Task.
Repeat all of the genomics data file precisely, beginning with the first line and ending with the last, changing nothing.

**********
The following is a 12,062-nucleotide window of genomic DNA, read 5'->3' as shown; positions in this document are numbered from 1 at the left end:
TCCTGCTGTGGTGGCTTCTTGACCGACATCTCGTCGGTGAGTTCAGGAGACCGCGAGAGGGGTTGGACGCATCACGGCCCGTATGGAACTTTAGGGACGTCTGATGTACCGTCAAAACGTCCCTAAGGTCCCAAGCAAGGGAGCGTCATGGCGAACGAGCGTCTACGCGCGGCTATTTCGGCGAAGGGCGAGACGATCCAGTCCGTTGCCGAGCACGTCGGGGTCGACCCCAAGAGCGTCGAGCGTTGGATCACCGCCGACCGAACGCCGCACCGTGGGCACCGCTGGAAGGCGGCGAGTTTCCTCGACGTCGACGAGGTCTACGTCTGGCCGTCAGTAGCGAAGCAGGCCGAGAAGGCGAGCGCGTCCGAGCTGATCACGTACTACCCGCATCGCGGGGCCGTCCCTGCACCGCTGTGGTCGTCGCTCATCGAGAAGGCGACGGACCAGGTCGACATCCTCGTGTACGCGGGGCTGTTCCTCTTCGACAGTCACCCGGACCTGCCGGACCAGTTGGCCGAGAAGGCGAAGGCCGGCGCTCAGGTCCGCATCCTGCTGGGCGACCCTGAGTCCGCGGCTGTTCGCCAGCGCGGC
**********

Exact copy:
The following is a 12,062-nucleotide window of genomic DNA, read 5'->3' as shown; positions in this document are numbered from 1 at the left end:
TCCTGCTGTGGTGGCTTCTTGACCGACATCTCGTCGGTGAGTTCAGGAGACCGCGAGAGGGGTTGGACGCATCACGGCCCGTATGGAACTTTAGGGACGTCTGATGTACCGTCAAAACGTCCCTAAGGTCCCAAGCAAGGGAGCGTCATGGCGAACGAGCGTCTACGCGCGGCTATTTCGGCGAAGGGCGAGACGATCCAGTCCGTTGCCGAGCACGTCGGGGTCGACCCCAAGAGCGTCGAGCGTTGGATCACCGCCGACCGAACGCCGCACCGTGGGCACCGCTGGAAGGCGGCGAGTTTCCTCGACGTCGACGAGGTCTACGTCTGGCCGTCAGTAGCGAAGCAGGCCGAGAAGGCGAGCGCGTCCGAGCTGATCACGTACTACCCGCATCGCGGGGCCGTCCCTGCACCGCTGTGGTCGTCGCTCATCGAGAAGGCGACGGACCAGGTCGACATCCTCGTGTACGCGGGGCTGTTCCTCTTCGACAGTCACCCGGACCTGCCGGACCAGTTGGCCGAGAAGGCGAAGGCCGGCGCTCAGGTCCGCATCCTGCTGGGCGACCCTGAGTCCGCGGCTGTTCGCCAGCGCGGC